Thursday, February 23, 2006

Comfort Food and Request for Recipe Testers

Why is it that in the hot summer, I really only want comfort food when I’m feeling sick or very sad? And… am I alone in this?

All winter long, just about every meal is a comfort food meal - slow roasted meats and veggies, long simmering soups and stews, and those wonderful dishes from my childhood that were most often accompanied by mashed potatoes with tons of butter – like meatloaf or shepherd’s pie

or these salmon patties that I recently tested for the cookbook and naturally made them the way my mother did – with tons of potatoes mashed with milk and loads of butter, and – even better than the salmon – heaps of thinly sliced onions, fried until they are crispy and almost burnt. My mouth is watering as I write this. It was one of our favorite meals growing up and always vividly takes me back to those times. Naturally, like my mother, I made too many potatoes and, hard as it is to believe, too many onions. So I did what she used to do, what she learned from her mother – made fried potato patties.

Now let me back up for a moment and say a few words about my cookbook. The seeds for Every Kitchen Tells Its Stories – Recipes to Warm the Heart, actually go back to the very early 1900’s. My grandfather left Tsarist Russia with my grandmother and my, then one year old aunt (they lied and said she was two, so that she would be allowed to travel by ship). I can’t image what the trip was like, but I’m sure it wasn’t too pleasant – picture steerage from the movie Titanic. Like most immigrant women, she brought her homeland with her via recipes. And, two generations later, we’re still making some of them and wishing we wrote down the recipes for ones we crave but can’t recreate- mostly because they represent a feeling, a sense of well-being rather than a clear picture of the dish and its ingredients.

The book is filled with recipes passed on from my grandmother (that's her on the left) to my mother (on the right and her baby sister in the middle - they were 7 in all), from my friends’ mothers and my own creations written down originally for my daughters. The recipes have a fresh new twist and most of them are simplified for our hectic lifestyles. There are also some stories from my childhood that everyone can relate to regardless of ethnic or religious backgrounds. The intention is for you to be reminded of your own special memories. Everyone has some version of Sunday afternoons with the extended family.

The seeds for the book may have been sowed almost a hundred years ago, but the real impetus came when my older daughter went off to university and called often for recipes (at least twice a month for the banana bread) and “food questions”. It brought home the fact that I had missed the chance to collect my mother’s great recipes and many of her secret “how to’s”. She was a fabulous cook and baker who unfortunately developed Multiple Sclerosis and died much too young. I always thought I would have plenty of time to write down her recipes, as well as those of my grandmother and great aunt, recipes that were so much a part of my childhood memories.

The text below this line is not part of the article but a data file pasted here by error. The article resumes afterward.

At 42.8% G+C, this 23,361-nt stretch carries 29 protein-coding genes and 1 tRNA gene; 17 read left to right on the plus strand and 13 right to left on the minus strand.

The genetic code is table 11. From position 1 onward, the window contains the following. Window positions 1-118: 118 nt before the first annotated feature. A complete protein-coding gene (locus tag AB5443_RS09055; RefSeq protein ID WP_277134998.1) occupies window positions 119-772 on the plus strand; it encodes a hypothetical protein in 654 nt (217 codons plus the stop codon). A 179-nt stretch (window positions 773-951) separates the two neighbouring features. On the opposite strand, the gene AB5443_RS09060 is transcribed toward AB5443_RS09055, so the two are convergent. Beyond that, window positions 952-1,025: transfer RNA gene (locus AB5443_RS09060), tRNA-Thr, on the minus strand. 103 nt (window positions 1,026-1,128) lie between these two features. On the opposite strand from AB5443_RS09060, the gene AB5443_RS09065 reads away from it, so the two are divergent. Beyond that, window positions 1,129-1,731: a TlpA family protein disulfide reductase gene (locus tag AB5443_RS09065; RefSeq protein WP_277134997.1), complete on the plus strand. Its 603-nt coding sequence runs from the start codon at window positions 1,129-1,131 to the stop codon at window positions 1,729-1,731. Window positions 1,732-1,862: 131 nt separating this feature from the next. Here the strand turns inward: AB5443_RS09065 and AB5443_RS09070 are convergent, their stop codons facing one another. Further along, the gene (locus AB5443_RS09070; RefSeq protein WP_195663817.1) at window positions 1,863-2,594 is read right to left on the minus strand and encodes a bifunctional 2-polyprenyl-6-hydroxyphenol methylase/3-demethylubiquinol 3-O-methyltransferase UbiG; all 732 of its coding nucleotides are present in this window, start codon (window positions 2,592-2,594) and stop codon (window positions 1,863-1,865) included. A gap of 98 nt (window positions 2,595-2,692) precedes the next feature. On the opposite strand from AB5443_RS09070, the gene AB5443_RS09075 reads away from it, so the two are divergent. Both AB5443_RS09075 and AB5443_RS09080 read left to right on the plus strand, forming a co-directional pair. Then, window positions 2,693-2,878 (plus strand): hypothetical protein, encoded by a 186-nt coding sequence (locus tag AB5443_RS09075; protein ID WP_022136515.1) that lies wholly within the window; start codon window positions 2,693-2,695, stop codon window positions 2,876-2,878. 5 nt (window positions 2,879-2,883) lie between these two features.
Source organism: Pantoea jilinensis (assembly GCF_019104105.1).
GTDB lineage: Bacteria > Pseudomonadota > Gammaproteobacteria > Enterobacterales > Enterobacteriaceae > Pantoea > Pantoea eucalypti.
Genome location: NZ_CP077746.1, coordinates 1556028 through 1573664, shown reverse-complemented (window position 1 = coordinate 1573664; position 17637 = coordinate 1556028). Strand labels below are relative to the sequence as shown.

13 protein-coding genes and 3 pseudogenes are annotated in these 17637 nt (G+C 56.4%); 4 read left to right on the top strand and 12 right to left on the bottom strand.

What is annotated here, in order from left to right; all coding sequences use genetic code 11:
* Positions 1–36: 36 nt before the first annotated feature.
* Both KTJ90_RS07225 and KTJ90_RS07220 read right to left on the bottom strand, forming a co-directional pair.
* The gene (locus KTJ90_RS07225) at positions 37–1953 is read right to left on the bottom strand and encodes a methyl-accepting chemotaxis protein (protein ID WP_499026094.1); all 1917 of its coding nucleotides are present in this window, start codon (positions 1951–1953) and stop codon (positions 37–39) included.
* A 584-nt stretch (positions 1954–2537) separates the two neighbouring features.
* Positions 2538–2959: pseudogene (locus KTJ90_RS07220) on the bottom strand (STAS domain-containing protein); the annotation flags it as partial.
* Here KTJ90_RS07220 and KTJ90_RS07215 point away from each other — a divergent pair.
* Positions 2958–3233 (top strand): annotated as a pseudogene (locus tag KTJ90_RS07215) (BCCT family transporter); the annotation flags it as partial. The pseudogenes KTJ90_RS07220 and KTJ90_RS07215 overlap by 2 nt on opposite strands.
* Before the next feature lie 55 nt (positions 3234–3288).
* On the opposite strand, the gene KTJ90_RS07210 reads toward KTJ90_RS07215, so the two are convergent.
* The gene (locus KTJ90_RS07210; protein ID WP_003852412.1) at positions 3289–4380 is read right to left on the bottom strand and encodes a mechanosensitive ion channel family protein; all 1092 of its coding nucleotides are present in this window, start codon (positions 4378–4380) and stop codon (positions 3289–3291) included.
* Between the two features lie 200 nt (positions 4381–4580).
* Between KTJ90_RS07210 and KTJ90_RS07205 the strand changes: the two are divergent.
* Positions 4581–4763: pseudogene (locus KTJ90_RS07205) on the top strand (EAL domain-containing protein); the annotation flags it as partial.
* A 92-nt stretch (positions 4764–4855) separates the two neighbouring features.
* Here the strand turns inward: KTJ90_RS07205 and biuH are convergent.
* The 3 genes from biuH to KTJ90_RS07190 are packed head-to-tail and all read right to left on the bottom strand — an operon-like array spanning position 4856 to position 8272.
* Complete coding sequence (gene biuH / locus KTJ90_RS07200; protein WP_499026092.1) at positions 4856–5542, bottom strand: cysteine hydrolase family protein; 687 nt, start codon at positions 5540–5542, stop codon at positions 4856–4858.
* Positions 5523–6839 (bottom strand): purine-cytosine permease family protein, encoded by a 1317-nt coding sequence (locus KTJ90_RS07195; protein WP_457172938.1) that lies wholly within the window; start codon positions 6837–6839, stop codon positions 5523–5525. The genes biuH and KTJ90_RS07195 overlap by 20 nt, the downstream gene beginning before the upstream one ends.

And now to the request part....The book is almost ready to be published, and I’ve been fortunate to have a number of people from around the world (many of them fellow food bloggers)volunteer to be a part of my recipe testing team. They seem to be enjoying the experience. Check out Cookin with Cyndi to see what I mean. That said I still have many recipes left to test and would love to have you join my team. Just send me an email and I’ll send you a few to try out and provide me with some feedback.

Now enough shameless self-promotion and back to comfort food and a recipe for leftover potato patties. I happened to catch Emeril Lagasse on Food TV, promoting his newest book, Potluck. I’m not the hugest fans of his shows, but one thing he said certainly caught my attention - “Comfort food doesn’t have to be pretty”. This is often true, as is the case with the mashed potato & fried onion patties below and my rationale for not taking any pictures of them. They may not look pretty, but they certainly are tasty.

Recipe


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7 comments:

Ivonne said...

These salmon patties look delicious!

I make a similar dish ... there's something about salmon in apttie form that is so enticing!

Culinarily Obsessed said...

Everything on your blog looks delicious! I love your cookbook idea and would love to do some recipe testing for you.

I am emailing you now! =)

Cyndi said...

I think our mothers were twins in another life--in addition to the salmon patties I wrote you about last week, and a few other similar recipes, my mother also made mashed potato patties with leftover mashed potatoes! This is too fun.

Ruth said...

Wow, three testers here to thank. Cyndi, for testing so many and writing nice things about them; Ivonne and Culinarily obsessed - thanks for joining the team!

Cyndi - our mothers probably were were twins - I'm always finding similarities when I visit your site.

Ivonne - nothing shabby about the trout post either - definitely a keeper.

David said...

You can't go wrong with fried onion and potatoes of any kind!

J said...

hi ruth, am so excited to hear the book is finally about to come into being! who needs pictures when your prose paints a scene that rivals that of an exquisite still life? although that having been said, those salmon cakes do look awesome...

shaz said...

yum! I simply love mash potatoes. These days i like to spruce them up a bit with asian touches. like with wasabi or saffrom for lovely hues of green or yellow